David Batchelor
David Batchelor

Principal Financial Adviser


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How will the 2015 Federal Budget affect you?

The information in this article is superseded by the latest superannuation information published in our article, Everything you need to know about superannuation to live the dream.

Last week’s federal budget announcement has been assessed as unfair by some and with many measures still blocked in the Senate, it means it is nuanced with good and bad news spread more widely. For example, there are greater benefits for working families, but some pensioners are likely to see reduced incomes.

Despite this, it is important to note the Budget is still only proposed at this stage and that, to be legislated under the new Senate, the Government will need the support of the crossbench in the Senate.

Here are some key Budget changes that could affect you and your family:


After much speculation in the lead-up to the Budget, there are no significant changes to superannuation. The Government reiterated its commitment to not make any adverse superannuation changes in this term of office.


Personal Income Tax Rates

There will be no change to the personal income tax rates for the 2015/16 financial year.

Medicare Levy

The Medicare levy low income threshold will be increased for the 2014/15 financial year as outlined below:

  • $20,896 for singles
  • $35,261 for couples plus $3,238 for each dependent child
  • $33,044 for single seniors and pensioners

Therefore if your taxable income is below this threshold you are not liable for the Medicare levy.

Age Care

New aged care residents who enter aged care from
1 January 2016 will have their rental income from renting out their former home included in the calculation of their means tested amount.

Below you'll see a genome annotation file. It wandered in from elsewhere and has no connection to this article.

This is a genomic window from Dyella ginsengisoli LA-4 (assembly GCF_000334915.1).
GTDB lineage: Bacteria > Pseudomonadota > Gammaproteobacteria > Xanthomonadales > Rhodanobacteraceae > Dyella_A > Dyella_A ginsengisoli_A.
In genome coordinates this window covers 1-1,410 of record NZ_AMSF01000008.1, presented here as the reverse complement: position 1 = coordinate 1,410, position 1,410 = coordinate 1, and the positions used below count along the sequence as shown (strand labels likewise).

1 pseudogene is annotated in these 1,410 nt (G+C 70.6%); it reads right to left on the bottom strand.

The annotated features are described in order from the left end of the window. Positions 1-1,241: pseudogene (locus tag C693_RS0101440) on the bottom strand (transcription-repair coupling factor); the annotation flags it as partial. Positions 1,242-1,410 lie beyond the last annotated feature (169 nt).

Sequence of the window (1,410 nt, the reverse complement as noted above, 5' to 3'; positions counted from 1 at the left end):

Centrelink and Pensions

Centrelink– Asset Test Changes

From 1 January 2017, the Government will increase the Centrelink lower asset test thresholds and reduce the upper thresholds. In addition, the asset test taper rate (the amount by which a person’s pension entitlement decreases under the assets test) is proposed to increase from $1.50 per fortnight to $3 per fortnight per $1,000 of assets over the lower threshold.

The following table outlines the current and proposed asset test thresholds:

Current Lower Threshold

Proposed Lower Threshold


Cut-off limit


Cut-off limit

Single Homeowner





Single Non-Homeowner





Couple Homeowner





Couple Non-Homeowner





Health Care and Seniors Cards retained

All people affected by the scaling back of the maximum asset threshold will automatically be issued with a Commonwealth Seniors Health Card (CSHC) or Health Care Card (for those under pension age).

The chart below assumes a single homeowner has financial investments subject to deeming at the current rates. It illustrates the rate of fortnightly pension payable at various levels of financial investments under the income test, current asset test and proposed asset test.